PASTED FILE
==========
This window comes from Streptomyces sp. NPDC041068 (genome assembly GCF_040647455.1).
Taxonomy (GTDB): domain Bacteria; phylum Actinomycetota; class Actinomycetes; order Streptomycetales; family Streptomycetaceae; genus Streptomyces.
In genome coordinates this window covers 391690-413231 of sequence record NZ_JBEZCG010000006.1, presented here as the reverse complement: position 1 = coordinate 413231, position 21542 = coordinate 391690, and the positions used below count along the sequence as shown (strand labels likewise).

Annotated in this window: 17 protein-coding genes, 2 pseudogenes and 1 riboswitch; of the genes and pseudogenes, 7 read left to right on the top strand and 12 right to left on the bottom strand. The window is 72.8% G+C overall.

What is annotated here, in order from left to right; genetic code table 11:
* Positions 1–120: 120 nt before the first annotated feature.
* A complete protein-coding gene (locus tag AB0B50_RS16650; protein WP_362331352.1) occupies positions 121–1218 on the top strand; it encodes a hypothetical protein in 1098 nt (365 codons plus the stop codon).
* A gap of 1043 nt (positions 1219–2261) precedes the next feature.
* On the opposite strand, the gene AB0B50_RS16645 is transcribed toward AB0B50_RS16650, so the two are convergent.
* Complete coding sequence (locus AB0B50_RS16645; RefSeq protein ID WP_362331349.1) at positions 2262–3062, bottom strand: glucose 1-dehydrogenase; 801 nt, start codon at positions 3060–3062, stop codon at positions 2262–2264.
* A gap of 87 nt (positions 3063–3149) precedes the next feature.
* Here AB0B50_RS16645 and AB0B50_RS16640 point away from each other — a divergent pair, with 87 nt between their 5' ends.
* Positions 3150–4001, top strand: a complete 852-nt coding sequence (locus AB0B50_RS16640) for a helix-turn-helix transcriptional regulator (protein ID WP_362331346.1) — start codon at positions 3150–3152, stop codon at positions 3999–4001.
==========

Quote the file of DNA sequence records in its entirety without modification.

This window comes from Streptomyces sp. NPDC041068 (genome assembly GCF_040647455.1).
Taxonomy (GTDB): domain Bacteria; phylum Actinomycetota; class Actinomycetes; order Streptomycetales; family Streptomycetaceae; genus Streptomyces.
In genome coordinates this window covers 391690-413231 of sequence record NZ_JBEZCG010000006.1, presented here as the reverse complement: position 1 = coordinate 413231, position 21542 = coordinate 391690, and the positions used below count along the sequence as shown (strand labels likewise).

Annotated in this window: 17 protein-coding genes, 2 pseudogenes and 1 riboswitch; of the genes and pseudogenes, 7 read left to right on the top strand and 12 right to left on the bottom strand. The window is 72.8% G+C overall.

What is annotated here, in order from left to right; genetic code table 11:
* Positions 1–120: 120 nt before the first annotated feature.
* A complete protein-coding gene (locus tag AB0B50_RS16650; protein WP_362331352.1) occupies positions 121–1218 on the top strand; it encodes a hypothetical protein in 1098 nt (365 codons plus the stop codon).
* A gap of 1043 nt (positions 1219–2261) precedes the next feature.
* On the opposite strand, the gene AB0B50_RS16645 is transcribed toward AB0B50_RS16650, so the two are convergent.
* Complete coding sequence (locus AB0B50_RS16645; RefSeq protein ID WP_362331349.1) at positions 2262–3062, bottom strand: glucose 1-dehydrogenase; 801 nt, start codon at positions 3060–3062, stop codon at positions 2262–2264.
* A gap of 87 nt (positions 3063–3149) precedes the next feature.
* Here AB0B50_RS16645 and AB0B50_RS16640 point away from each other — a divergent pair, with 87 nt between their 5' ends.
* Positions 3150–4001, top strand: a complete 852-nt coding sequence (locus AB0B50_RS16640) for a helix-turn-helix transcriptional regulator (protein ID WP_362331346.1) — start codon at positions 3150–3152, stop codon at positions 3999–4001.